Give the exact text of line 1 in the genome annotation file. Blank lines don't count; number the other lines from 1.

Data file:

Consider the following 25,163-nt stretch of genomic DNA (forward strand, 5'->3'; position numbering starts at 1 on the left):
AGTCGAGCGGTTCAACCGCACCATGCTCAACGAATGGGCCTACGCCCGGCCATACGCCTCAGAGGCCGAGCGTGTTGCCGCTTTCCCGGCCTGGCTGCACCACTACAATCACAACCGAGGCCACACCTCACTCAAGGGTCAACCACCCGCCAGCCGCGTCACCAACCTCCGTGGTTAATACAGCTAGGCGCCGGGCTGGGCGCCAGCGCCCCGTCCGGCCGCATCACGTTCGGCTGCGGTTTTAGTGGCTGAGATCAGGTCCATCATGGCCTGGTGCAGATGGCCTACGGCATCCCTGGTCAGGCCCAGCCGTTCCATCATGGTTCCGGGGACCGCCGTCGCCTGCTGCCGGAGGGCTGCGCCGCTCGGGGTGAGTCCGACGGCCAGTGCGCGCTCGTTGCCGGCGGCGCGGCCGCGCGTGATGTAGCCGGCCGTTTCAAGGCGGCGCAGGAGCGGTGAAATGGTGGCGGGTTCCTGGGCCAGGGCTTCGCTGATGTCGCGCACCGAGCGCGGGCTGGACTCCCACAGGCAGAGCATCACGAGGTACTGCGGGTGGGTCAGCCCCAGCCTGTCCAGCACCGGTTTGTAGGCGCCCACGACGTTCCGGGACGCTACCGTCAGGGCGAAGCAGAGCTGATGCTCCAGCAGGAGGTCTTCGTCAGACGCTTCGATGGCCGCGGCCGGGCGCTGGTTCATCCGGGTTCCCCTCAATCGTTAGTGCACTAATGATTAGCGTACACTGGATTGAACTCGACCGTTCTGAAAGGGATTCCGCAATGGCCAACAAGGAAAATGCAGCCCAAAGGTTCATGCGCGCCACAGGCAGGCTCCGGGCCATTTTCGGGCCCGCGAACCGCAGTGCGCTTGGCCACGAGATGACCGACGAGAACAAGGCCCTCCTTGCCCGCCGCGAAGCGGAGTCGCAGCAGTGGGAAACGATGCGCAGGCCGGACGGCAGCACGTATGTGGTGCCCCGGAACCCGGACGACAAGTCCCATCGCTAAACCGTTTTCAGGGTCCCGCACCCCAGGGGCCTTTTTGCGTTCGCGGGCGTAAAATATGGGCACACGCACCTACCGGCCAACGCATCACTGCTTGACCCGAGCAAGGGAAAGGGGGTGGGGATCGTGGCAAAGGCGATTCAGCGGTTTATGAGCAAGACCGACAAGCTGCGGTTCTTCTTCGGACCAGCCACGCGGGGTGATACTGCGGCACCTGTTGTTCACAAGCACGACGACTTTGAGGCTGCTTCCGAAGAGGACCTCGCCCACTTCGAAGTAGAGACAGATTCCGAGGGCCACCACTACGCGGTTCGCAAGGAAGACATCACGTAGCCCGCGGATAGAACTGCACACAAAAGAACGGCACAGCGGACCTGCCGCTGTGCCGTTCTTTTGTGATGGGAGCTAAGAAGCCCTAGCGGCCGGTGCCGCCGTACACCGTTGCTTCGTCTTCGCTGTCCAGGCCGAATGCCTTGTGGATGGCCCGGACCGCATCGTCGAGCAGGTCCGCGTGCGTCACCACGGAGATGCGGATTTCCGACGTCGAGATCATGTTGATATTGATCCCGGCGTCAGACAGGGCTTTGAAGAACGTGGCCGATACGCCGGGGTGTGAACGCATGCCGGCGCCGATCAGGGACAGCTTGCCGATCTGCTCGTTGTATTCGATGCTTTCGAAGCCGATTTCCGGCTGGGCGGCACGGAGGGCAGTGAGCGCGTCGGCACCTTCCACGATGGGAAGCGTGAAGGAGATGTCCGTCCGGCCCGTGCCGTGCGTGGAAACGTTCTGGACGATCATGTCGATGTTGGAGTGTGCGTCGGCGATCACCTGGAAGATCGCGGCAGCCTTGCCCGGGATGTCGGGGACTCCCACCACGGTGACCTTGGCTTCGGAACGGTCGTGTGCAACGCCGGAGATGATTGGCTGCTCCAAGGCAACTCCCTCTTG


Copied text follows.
Consider the following 25,163-nt stretch of genomic DNA (forward strand, 5'->3'; position numbering starts at 1 on the left):